Adoption reform a must for Victorian kids

Victoria is on the cusp of a reform that would see the State’s last law to directly discriminate against same-sex couples consigned to the dustbin of history. Proposed reforms to the Adoption Act 1984 (Vic) would be a step towards equality for gay and lesbian Victorians but also serve the best interests of children.

There are growing numbers of happy and healthy children being raised in rainbow families all across Victoria. It goes without saying that sexual orientation does not have a bearing on whether you can raise a happy, healthy child. In fact, over 40 years of international and Australian research demonstrates that children in same-sex parented families do just as well, if not better, emotionally, socially and educationally as their counterparts in heterosexual families.

Yet there are children living with same-sex parents that aren’t able to formalise that relationship through adoption, causing a great deal of uncertainty for the children, their siblings and parents.

These children live in a diverse range of family situations. They could be cared for by same-sex couples as foster parents, and then on an ongoing basis under ‘permanent care orders’. They could have one legal parent, with a new same-sex partner willing to adopt the child, or be born to same-sex parents through a surrogacy arrangement.

In these types of situations, parenting orders can be put in place but the child still cannot legally be adopted by their same-sex parents. This means that once the child turns 18 years old the parenting orders expire and the legal relationship between parent and child ceases. This can have flow on effects in wills and estates, and other areas of law. The child is left in limbo without the security, stability and practical benefits of legal recognition. 

While this discrimination persists in the law, the state entrusts same-sex couples with the care of some of its most vulnerable children. Couples can be approved as carers for foster children. Indeed, many foster-care agencies actively target same-sex couples in their marketing materials. The Victorian Law Reform Commission (VLRC ) highlighted this inconsistency in their 2007 report: "It makes no sense that people in same-sex relationships are able to be approved as permanent and short-term carers of children in need, but cannot assume the full range of legal parental powers and responsibilities for these children".

These vulnerable children are entitled to the legal status and emotional security that would flow from equal recognition of their same-sex parents. And while the numbers of ‘stranger-adoptions’ in Victoria are very low and increasingly so, there is no reason why same-sex couples or individuals should not be considered on an equal footing to heterosexual couples. The underlying policy drivers in this area should be the providing children with safe and loving homes and protection under the law.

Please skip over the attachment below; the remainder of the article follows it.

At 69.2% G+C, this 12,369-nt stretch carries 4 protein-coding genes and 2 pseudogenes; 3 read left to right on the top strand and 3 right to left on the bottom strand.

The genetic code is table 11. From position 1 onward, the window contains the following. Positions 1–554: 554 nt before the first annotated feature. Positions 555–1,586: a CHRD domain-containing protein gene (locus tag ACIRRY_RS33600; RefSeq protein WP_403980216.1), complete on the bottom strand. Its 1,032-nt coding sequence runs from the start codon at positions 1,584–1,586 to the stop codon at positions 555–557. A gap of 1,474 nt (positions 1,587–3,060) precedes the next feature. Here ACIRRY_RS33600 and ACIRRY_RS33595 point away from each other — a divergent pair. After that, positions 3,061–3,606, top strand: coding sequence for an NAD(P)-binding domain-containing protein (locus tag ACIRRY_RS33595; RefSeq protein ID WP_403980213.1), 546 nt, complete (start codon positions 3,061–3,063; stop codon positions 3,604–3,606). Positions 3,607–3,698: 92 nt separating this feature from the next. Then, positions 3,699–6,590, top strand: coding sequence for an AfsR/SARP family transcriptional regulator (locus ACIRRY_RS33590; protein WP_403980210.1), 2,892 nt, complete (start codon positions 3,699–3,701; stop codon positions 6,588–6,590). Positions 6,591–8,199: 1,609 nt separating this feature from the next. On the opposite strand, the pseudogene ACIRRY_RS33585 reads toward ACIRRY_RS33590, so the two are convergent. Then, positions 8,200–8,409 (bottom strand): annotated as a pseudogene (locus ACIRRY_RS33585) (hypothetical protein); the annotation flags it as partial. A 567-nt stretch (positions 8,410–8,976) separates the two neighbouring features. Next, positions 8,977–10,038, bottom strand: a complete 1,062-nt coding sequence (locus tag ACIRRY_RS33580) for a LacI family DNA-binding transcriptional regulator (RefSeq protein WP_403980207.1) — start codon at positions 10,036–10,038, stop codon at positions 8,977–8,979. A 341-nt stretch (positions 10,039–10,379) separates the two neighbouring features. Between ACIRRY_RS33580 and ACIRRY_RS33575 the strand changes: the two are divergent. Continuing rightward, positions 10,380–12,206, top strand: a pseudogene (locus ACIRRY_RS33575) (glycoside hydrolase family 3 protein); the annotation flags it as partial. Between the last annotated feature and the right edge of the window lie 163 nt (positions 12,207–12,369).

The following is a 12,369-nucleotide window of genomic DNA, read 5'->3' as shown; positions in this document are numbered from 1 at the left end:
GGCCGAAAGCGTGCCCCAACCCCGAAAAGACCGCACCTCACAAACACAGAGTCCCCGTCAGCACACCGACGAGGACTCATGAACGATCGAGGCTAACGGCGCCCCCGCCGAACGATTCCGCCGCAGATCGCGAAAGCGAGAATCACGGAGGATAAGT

To its credit the new Victorian Government is steadfastly perusing its equality agenda and steaming towards the introduction of amending legislation this year. Leader of the Opposition Matthew Guy has signalled his personal support for the reforms and there are promising signs of a conscience vote within the Coalition ranks that would almost certainly ensure the passage of future legislation through the upper house.

One sticking point in any future bill will be the issue of exemptions for religious bodies. The Australian Christian Lobby has argued for carve outs from the law to allow faith based adoption agencies to discriminate. Thankfully, it appears the ACL is out of step with the views of adoption agencies including faith based Anglicare. Meanwhile, we have argued for additional measures to ensure that faith based agencies are not able to rely on the existing exceptions for religious organisations in Victoria’s equal opportunity laws.

When announcing Government’s plans for adoption equality the Premier said that equality is not negotiable. It’s important that the drafting of the bill gives life to this principle and doesn’t place religious organisations above the law, particularly when tax payer dollars are funding an organisation to deliver important public services.

As Farrah Tomazin has recently commented, it remains to be seen whether the Victorian Government will deliver a reform that matches its rhetoric on equality. However, there is no doubt that change is long overdue. Nearly a decade after the Law Reform Commission recommended reform, Victoria still lags behind a growing list of jurisdictions that have legislated for equality – NSW, WA, Tasmania and the ACT and over 16 other countries internationally. Amending our adoption laws would remove the last stain of discrimination against gay and lesbian parents from the statute books and have an immediate practical benefit for many hundreds of parents and children. And it’s the interests of these children that should be paramount.

Anna Brown is Director of Advocacy and Strategic Litigation at the Human Rights Law Centre. You can follow her on Twitter @AnnaHRLC

This article was written for the special Children’s Rights Edition of the HRLC Monthly Bulletin, Rights Agenda, developed in collaboration with the National Children’s and Youth Law Centre, King & Wood Mallesons, the Human Rights Law Centre and UNICEF Australia.